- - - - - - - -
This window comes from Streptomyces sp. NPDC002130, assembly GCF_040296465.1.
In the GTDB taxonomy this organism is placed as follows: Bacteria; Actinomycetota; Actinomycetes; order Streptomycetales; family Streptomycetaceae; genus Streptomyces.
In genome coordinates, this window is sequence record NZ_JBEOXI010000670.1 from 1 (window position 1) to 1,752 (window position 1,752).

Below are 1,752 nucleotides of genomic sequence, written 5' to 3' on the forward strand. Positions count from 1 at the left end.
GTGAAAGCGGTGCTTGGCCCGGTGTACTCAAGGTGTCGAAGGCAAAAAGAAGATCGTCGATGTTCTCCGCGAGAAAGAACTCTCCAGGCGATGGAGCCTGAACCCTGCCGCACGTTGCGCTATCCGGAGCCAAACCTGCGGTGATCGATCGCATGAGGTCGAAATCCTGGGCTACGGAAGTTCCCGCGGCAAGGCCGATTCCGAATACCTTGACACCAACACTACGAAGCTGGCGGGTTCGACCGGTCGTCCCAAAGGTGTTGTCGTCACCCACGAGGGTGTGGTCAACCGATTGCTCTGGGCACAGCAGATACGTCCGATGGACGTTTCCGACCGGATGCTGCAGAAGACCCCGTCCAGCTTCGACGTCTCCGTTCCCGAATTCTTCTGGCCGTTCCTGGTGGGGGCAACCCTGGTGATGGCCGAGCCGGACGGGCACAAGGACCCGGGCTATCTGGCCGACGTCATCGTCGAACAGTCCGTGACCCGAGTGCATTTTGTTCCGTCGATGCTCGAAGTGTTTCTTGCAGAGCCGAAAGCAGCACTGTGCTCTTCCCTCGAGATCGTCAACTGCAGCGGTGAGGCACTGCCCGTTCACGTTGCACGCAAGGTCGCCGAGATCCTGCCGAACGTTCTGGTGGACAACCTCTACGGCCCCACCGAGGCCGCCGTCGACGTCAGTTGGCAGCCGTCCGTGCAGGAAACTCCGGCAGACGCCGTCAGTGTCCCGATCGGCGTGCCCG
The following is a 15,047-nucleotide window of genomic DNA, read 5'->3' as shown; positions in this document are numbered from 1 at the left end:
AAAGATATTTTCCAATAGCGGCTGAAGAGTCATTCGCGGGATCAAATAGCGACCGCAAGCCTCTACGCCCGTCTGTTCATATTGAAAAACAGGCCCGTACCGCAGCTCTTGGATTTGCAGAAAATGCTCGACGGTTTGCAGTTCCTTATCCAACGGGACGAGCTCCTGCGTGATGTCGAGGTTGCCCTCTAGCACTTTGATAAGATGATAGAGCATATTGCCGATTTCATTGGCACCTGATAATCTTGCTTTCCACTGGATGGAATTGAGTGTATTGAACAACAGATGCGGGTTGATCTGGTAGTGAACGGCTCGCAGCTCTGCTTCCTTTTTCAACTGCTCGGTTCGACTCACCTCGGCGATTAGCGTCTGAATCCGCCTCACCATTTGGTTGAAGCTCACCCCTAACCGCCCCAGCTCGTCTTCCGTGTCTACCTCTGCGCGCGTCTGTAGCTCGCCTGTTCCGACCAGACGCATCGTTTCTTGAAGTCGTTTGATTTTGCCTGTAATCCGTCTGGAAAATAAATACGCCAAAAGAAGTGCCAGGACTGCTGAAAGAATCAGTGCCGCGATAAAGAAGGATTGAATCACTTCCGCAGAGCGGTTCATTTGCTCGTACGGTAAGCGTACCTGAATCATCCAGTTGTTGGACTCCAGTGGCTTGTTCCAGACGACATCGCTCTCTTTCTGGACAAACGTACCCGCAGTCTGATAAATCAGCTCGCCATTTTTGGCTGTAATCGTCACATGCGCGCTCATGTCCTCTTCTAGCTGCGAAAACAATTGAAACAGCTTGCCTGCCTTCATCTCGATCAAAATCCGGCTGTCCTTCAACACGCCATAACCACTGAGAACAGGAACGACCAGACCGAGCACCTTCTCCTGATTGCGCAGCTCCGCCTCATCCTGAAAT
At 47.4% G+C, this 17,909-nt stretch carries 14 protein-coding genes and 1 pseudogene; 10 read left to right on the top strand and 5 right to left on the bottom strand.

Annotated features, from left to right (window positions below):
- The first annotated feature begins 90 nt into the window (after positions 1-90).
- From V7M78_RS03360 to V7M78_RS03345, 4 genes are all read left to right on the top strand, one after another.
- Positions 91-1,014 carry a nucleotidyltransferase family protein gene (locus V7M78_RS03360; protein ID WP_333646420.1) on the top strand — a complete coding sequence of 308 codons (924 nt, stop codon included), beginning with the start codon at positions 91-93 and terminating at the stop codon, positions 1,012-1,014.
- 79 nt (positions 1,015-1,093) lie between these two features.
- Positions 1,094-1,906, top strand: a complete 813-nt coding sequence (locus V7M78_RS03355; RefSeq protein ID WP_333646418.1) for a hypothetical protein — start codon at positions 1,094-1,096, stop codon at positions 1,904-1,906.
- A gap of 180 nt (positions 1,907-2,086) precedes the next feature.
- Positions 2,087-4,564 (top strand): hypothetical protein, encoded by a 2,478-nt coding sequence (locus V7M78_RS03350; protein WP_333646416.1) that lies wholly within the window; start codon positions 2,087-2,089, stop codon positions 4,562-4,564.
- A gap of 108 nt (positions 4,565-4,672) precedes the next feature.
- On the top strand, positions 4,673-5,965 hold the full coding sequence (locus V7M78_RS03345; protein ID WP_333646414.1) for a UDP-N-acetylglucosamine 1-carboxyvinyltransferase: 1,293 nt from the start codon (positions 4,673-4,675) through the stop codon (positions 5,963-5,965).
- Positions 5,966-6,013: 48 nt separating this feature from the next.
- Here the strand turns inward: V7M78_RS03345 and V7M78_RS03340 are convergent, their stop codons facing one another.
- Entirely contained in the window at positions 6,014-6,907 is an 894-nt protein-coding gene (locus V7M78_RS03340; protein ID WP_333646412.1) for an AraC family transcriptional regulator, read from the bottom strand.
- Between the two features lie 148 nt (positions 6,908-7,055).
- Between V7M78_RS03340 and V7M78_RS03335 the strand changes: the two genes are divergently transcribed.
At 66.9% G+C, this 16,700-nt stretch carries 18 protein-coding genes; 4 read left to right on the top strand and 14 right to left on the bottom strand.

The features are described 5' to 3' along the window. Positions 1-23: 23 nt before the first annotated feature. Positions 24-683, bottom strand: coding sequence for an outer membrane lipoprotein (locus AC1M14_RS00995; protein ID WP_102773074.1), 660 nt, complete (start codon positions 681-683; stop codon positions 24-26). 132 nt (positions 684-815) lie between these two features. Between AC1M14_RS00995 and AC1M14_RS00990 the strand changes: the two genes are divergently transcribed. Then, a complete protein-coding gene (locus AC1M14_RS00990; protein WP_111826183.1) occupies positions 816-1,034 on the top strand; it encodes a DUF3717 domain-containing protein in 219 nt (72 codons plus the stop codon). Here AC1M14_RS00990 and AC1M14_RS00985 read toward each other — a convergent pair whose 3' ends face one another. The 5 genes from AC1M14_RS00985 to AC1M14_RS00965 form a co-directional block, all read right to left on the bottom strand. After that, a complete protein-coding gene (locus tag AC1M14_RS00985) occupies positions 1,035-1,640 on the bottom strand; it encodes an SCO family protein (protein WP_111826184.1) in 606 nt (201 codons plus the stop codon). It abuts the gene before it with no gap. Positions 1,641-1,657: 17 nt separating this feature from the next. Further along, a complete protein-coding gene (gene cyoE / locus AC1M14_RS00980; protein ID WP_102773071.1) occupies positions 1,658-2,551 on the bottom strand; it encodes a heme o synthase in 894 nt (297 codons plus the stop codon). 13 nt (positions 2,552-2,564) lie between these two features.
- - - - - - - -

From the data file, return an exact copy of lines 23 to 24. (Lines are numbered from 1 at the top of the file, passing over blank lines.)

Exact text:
- Between V7M78_RS03340 and V7M78_RS03335 the strand changes: the two genes are divergently transcribed.
At 66.9% G+C, this 16,700-nt stretch carries 18 protein-coding genes; 4 read left to right on the top strand and 14 right to left on the bottom strand.